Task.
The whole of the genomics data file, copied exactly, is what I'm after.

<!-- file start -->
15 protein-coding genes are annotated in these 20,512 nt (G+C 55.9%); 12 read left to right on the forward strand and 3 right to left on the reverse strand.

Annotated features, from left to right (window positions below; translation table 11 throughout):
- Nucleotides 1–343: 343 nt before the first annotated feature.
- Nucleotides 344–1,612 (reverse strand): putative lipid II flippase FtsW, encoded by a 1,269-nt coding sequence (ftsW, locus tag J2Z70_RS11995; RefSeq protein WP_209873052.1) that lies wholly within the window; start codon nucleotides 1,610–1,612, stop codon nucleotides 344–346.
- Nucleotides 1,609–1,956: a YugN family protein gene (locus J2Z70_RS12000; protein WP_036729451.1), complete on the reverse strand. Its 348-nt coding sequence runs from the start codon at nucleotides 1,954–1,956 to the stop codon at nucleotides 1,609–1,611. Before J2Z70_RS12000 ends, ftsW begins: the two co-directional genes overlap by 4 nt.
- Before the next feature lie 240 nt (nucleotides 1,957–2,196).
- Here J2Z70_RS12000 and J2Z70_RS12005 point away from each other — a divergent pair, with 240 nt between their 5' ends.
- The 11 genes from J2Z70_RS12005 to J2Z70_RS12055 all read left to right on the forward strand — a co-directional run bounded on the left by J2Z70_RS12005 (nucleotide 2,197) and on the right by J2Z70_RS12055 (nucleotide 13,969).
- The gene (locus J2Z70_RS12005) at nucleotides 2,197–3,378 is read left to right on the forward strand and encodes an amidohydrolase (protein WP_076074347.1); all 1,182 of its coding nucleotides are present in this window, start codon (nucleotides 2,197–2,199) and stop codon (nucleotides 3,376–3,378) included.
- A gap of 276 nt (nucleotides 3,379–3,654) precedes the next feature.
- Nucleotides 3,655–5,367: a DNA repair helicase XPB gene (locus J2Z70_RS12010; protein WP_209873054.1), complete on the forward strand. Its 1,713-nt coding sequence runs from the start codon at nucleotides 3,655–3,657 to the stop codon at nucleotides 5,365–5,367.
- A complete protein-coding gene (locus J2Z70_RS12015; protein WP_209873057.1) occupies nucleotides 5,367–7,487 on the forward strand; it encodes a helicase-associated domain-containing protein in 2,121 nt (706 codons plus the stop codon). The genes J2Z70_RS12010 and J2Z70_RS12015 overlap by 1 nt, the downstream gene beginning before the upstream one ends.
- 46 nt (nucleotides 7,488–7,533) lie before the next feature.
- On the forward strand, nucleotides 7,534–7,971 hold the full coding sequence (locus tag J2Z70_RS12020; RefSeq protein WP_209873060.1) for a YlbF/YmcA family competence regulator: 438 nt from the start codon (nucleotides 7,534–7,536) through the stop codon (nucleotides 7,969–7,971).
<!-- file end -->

15 protein-coding genes are annotated in these 20,512 nt (G+C 55.9%); 12 read left to right on the forward strand and 3 right to left on the reverse strand.

Annotated features, from left to right (window positions below; translation table 11 throughout):
- Nucleotides 1–343: 343 nt before the first annotated feature.
- Nucleotides 344–1,612 (reverse strand): putative lipid II flippase FtsW, encoded by a 1,269-nt coding sequence (ftsW, locus tag J2Z70_RS11995; RefSeq protein WP_209873052.1) that lies wholly within the window; start codon nucleotides 1,610–1,612, stop codon nucleotides 344–346.
- Nucleotides 1,609–1,956: a YugN family protein gene (locus J2Z70_RS12000; protein WP_036729451.1), complete on the reverse strand. Its 348-nt coding sequence runs from the start codon at nucleotides 1,954–1,956 to the stop codon at nucleotides 1,609–1,611. Before J2Z70_RS12000 ends, ftsW begins: the two co-directional genes overlap by 4 nt.
- Before the next feature lie 240 nt (nucleotides 1,957–2,196).
- Here J2Z70_RS12000 and J2Z70_RS12005 point away from each other — a divergent pair, with 240 nt between their 5' ends.
- The 11 genes from J2Z70_RS12005 to J2Z70_RS12055 all read left to right on the forward strand — a co-directional run bounded on the left by J2Z70_RS12005 (nucleotide 2,197) and on the right by J2Z70_RS12055 (nucleotide 13,969).
- The gene (locus J2Z70_RS12005) at nucleotides 2,197–3,378 is read left to right on the forward strand and encodes an amidohydrolase (protein WP_076074347.1); all 1,182 of its coding nucleotides are present in this window, start codon (nucleotides 2,197–2,199) and stop codon (nucleotides 3,376–3,378) included.
- A gap of 276 nt (nucleotides 3,379–3,654) precedes the next feature.
- Nucleotides 3,655–5,367: a DNA repair helicase XPB gene (locus J2Z70_RS12010; protein WP_209873054.1), complete on the forward strand. Its 1,713-nt coding sequence runs from the start codon at nucleotides 3,655–3,657 to the stop codon at nucleotides 5,365–5,367.
- A complete protein-coding gene (locus J2Z70_RS12015; protein WP_209873057.1) occupies nucleotides 5,367–7,487 on the forward strand; it encodes a helicase-associated domain-containing protein in 2,121 nt (706 codons plus the stop codon). The genes J2Z70_RS12010 and J2Z70_RS12015 overlap by 1 nt, the downstream gene beginning before the upstream one ends.
- 46 nt (nucleotides 7,488–7,533) lie before the next feature.
- On the forward strand, nucleotides 7,534–7,971 hold the full coding sequence (locus tag J2Z70_RS12020; RefSeq protein WP_209873060.1) for a YlbF/YmcA family competence regulator: 438 nt from the start codon (nucleotides 7,534–7,536) through the stop codon (nucleotides 7,969–7,971).